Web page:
From the food diaries, nutritional analyses were calculated for those women who experienced NVP and for those women asymptomatic for NVP. Table 3 illustrates a comparison of the dietary intakes and the Recommended Dietary Allowances (RDA) for pregnant women.

Table 3 - Kilocalorie and nutrient intakes of pregnant women with and without NVP


When comparing for differences in dietary intakes of the Native American and Caucasian pregnant women during the early pregnancy visits (£ 20 weeks) there were no significant differences in dietary intakes. However, in the late pregnancy (> 20 weeks) dietary intakes of vitamin A (t = 2.37, df 100, p = 0.03) and thiamine (t = 1.99, df 100, p 0.02) were significantly different when comparing the dietary intake differences of the women with and without NVP. In late pregnancy the dietary intakes of iron were significantly lower for Native American women (23.5 mg) than for Caucasian women (32 mg), (t = 2.46, df 100, p = 0.04). Likewise, intakes of calcium were significantly lower for the Native American women (826 mg) than for the Caucasian women (1276 mg), (t = 2.56, df 100, p < 0.03).

An analysis using multiple regression statistics of nutritional intakes by the women revealed that fats (r = -0.24, p = 0.01), carbohydrates (r = -0.29, p < 0.01), vitamin B6 (r = -0.22, p < 0.02), thiamine (r = -0.27, p < 0.01), riboflavin (r = -0.23, p < 0.01), niacin (r = -0.23, p = 0.01), and kilocalories (r = -0.29, p < 0.01) had significant relationships to the women's NVP scores. Table 4 shows the relationships of micronutrient intakes and NVP experience correlations.

Table 4 - Correlations among macro-nutrient intakes and NVP experience scores


NVP and related factors
Quality of life and well-being scores of the pregnant women were analysed for relationships with NVP scores. Having a history of motion or airsickness correlated significantly with higher NVP scores for the women (r = 0.19, p = 0.05). Table 5 illustrates the correlations.

Table 5 - Correlating NVP and related factors


There were no significant correlations when comparing well-being scores with NVP scores for the women with and without NVP. Nausea and vomiting had a significant but negative relationship with self-care agency scores for the pregnant women (r = -0.23, p = 0.02).

Discussion and conclusion

In support of previous studies that showed 50 to 80% of pregnant women could be expected to experience nausea and vomiting in early pregnancy, 70% of the pregnant women in this study experienced nausea and vomiting in early pregnancy. Researchers have speculated that nutritional relationships might be significant when pregnant women experience nausea and vomiting;4,5,10 however, correlations in this study indicated that dietary intakes of kilocalories, carbohydrates, fats, thiamine, riboflavin, niacin and vitamin B6 intakes had significant negative relationships to the NVP scores (p < 0.05). This may be of concern because the pregnant woman and foetus are so dependent upon optimal nutritional intakes.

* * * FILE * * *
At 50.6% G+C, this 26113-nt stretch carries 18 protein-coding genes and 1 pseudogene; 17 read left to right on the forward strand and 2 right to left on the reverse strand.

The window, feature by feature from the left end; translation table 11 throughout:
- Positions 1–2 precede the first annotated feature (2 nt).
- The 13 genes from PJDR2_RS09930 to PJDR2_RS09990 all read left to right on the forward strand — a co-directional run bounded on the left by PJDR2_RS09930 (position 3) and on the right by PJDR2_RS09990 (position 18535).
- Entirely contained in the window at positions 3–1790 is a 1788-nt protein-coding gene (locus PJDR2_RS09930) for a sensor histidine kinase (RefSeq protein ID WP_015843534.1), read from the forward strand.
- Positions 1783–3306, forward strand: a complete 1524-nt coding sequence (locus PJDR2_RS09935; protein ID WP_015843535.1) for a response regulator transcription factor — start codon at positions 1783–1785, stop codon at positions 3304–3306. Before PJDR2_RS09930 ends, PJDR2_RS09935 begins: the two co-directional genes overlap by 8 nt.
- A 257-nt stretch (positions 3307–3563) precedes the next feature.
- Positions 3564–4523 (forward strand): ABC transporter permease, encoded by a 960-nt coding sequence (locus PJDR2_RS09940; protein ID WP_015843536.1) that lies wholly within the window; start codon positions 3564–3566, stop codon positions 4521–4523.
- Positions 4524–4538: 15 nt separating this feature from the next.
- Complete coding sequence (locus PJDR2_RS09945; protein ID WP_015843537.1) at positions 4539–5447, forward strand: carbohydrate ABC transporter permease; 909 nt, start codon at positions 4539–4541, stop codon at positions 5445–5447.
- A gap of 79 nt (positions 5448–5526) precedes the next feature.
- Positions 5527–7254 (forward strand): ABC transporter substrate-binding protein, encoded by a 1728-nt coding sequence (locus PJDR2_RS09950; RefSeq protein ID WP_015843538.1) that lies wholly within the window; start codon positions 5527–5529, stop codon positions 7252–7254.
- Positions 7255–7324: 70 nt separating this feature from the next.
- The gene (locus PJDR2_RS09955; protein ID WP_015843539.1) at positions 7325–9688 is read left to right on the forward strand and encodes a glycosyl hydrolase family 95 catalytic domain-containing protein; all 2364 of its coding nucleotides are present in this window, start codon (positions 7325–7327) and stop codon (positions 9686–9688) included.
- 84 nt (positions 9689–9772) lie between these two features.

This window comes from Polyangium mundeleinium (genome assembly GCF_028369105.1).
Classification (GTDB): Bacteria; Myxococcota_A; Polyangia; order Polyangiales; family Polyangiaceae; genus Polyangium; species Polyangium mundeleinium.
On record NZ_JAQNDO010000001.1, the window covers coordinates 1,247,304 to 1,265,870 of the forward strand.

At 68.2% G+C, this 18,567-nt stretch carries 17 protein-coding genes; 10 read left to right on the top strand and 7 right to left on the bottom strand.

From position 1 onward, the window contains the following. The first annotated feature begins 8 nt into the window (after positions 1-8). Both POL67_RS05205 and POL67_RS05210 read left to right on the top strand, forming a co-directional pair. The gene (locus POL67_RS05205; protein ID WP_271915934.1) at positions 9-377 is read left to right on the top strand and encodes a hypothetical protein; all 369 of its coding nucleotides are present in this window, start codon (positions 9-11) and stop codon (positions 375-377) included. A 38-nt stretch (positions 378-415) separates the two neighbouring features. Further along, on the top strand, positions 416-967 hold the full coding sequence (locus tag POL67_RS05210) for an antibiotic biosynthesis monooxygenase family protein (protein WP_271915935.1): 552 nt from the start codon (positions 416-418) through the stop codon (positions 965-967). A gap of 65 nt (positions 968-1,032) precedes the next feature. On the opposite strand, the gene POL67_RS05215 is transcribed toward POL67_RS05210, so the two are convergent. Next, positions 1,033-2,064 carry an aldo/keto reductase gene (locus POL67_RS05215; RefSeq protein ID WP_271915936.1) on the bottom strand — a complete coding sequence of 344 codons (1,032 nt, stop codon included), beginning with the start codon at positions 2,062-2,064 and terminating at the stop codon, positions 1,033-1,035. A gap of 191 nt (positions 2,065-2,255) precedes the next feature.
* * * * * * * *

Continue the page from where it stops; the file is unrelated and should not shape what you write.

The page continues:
While approximately 20% of pregnant women will go on to experience NVP in late pregnancy, in this study 32% of the women experienced NVP in late pregnancy. A comparison of NVP experiences for the Native American and Caucasian women indicated that Native American women had significantly less NVP in late pregnancy. The Native American women also had lower dietary intakes of iron and calcium. Therefore, health care providers need to be aware of dietary needs as well as be culturally sensitive to pregnant women so that positive prenatal outcomes can be facilitated to maximise the quality of life for women experiencing conditions such as NVP. Because increased use of oral contraceptives correlated with NVP experience scores, this could indicate that hormones are a factor in NVP occurrences. Therefore, women using oral contraception may be counselled to use a substitute contraception prior to the planned cessation of all contraceptives in order to reduce the NVP experience. The dietary results, along with the fact that increased minutes of daily exercise correlate with increased NVP, might prompt the health care provider to suggest that increased rest might be advisable to decrease pregnant women's NVP experiences. With additional information gained from clinical trials to test nutritional relationships to NVP, women may feel that they have some recourse to the NVP so that their beliefs regarding self-care ability may increase.

Further research is needed on NVP occurring in late pregnancy, the hormonal relationships to NVP, and clinical trials to test nutritional relationships to NVP.